See, the fusion bombs being developed at the time -- also known as hydrogen or thermonuclear bombs -- would use the energy from an atomic bomb to fuse types of hydrogen into helium and create huge explosions. Those explosions also released lots of extra neutrons, which weren’t used up in the reactions that caused the explosion. Fusion bombs were the biggest bombs ever made, but even before the first one blew up, Szilard knew there’d be a way of making them even more dangerous.

If certain kinds of extra atoms were put into a fusion bomb, some of those unused neutrons would crash into them during the explosion. That would add an extra neutron to those atoms and make them radioactive. Then, the explosion would send the radioactive atoms into the environment or up into the atmosphere, where they’d send out radiation as they decayed.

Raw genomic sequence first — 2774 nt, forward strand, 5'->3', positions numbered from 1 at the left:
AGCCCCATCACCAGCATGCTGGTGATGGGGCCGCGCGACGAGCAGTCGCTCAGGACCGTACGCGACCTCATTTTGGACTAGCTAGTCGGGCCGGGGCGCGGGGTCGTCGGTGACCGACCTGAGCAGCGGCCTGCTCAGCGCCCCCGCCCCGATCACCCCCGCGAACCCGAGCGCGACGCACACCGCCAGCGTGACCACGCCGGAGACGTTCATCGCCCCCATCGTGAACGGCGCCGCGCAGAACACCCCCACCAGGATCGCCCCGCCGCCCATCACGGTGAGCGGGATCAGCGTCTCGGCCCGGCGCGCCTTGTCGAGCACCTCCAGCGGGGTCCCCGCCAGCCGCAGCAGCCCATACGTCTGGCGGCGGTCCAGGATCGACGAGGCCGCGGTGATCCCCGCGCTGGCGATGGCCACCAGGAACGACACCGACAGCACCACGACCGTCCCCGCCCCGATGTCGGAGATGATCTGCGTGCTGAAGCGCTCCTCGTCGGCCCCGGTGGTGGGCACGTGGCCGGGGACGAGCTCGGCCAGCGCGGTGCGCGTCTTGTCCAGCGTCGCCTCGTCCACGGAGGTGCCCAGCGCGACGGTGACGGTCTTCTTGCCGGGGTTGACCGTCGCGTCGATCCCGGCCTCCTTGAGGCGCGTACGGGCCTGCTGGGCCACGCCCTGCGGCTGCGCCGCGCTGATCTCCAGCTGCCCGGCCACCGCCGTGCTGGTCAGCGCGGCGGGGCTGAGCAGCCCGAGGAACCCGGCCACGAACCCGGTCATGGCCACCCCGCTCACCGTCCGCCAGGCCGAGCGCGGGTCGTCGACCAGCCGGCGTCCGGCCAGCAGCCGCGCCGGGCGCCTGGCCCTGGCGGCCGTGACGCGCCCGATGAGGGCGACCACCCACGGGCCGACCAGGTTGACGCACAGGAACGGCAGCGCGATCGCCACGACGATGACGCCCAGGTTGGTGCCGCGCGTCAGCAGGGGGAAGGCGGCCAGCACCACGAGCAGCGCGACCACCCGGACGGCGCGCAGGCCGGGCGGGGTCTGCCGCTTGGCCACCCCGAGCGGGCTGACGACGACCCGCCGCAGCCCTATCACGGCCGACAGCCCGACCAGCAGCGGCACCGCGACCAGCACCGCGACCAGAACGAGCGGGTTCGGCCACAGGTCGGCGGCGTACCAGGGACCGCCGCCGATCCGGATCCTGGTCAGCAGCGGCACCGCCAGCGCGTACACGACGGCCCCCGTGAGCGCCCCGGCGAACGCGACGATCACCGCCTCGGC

Those extra atoms are the so-called “salt” of a salted nuke. Most nukes release some radioactive atoms in the explosion, but they’re usually necessary byproducts of the explosion itself. For example, a kind of cesium is released because it comes from unstable versions of atoms like uranium, which are used to build the bomb.

The salt would be different. It wouldn’t do anything in the explosion itself. Its whole purpose would be to spread extra radiation and make the effects of the bomb deadlier, longer-lasting, and wider-spread.

So… not great. Now, some radioactive atoms decay pretty quickly. So if they were the salt, they wouldn’t spread too far before just about all of them decayed and released their radiation.